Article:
Bottom Line: Anglia's hard choice

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The Independent Online
ANGLIA Secure Homes is unequivocal about its prospects in the absence of the proposed reverse takeover by venture capitalists Nash Sells. Years of losses from its sheltered housing operation had become unsustainable.

Shareholders have no option but to accept that owning less than 10 per cent of a company with a future, however modest, in nursing homes is better than 100 per cent of bust property developer.

Anglia last made a profit from building retirement homes in 1988 and has not paid a dividend since the following year. In the recession it discovered the hard way the high risks of a capital intensive business dependent on its customers' ability to sell their own homes.

The income from nursing homes is more predictable, tied as it is to long-term contracts with local health authorities. And pro- forma profits for the year to last September suggest that a return to the dividend list may even be possible in the current year.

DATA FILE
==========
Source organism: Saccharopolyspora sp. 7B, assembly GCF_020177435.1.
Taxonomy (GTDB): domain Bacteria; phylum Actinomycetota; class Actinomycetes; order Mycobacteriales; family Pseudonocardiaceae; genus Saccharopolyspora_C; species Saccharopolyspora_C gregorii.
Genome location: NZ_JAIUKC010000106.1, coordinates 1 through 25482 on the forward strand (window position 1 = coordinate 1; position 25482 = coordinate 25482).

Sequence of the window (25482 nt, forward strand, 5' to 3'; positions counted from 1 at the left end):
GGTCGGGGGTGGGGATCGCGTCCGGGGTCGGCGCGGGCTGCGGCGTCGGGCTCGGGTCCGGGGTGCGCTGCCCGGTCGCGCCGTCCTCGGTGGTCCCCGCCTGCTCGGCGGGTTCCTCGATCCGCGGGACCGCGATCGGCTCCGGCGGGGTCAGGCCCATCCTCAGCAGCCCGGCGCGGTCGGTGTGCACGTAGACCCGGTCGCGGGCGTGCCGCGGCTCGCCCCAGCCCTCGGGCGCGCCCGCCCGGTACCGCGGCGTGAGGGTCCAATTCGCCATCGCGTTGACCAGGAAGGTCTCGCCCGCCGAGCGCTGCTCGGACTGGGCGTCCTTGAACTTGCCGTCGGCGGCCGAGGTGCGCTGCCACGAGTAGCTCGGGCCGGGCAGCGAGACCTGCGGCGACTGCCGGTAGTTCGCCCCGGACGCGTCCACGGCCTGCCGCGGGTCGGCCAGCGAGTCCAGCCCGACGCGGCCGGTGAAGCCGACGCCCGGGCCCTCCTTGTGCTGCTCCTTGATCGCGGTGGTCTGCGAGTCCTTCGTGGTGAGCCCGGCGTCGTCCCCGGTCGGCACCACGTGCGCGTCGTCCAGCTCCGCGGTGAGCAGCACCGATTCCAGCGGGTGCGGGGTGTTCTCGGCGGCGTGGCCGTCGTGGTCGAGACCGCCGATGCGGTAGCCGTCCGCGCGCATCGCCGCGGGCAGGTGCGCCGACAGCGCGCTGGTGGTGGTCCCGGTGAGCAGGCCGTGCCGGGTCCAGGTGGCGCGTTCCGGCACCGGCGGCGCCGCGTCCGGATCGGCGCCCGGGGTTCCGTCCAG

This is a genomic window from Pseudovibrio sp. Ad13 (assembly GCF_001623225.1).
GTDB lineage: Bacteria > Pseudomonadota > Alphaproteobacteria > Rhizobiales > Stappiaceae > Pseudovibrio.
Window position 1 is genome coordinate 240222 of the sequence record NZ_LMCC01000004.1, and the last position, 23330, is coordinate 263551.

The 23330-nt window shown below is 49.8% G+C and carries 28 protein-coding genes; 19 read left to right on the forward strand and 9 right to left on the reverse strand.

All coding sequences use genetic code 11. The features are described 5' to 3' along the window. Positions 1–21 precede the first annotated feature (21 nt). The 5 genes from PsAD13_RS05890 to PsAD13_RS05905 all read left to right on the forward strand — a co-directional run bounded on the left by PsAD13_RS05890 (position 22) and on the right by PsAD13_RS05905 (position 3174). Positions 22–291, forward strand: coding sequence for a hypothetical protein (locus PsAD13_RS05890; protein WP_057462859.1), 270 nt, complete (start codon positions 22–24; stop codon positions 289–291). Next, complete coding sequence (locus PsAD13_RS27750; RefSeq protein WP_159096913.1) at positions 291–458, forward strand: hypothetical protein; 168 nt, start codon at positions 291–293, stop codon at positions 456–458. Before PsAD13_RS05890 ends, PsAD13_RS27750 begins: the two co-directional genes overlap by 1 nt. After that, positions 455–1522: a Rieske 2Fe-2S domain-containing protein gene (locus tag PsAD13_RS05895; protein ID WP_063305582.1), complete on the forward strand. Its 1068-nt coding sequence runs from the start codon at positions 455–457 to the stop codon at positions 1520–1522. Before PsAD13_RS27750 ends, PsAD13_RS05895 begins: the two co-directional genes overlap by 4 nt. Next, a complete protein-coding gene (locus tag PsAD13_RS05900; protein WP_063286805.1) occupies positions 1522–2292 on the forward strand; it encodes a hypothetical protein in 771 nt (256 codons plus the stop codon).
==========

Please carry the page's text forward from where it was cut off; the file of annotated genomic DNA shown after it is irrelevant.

Peter Edmondson walks away with 18 months' salary as his reward for guiding Anglia to the brink. That may seem galling to shareholders whose equity, which traded at 458p in 1989 will return from suspension at closer to the rights price of 4.25p than the 12p suspension price.

Whether they take up the issue will depend on how much faith they have in the ability of the rest of the management, which is unchanged, to make a better fist of the renamed Care UK's nursing activities than its ill-fated house building venture.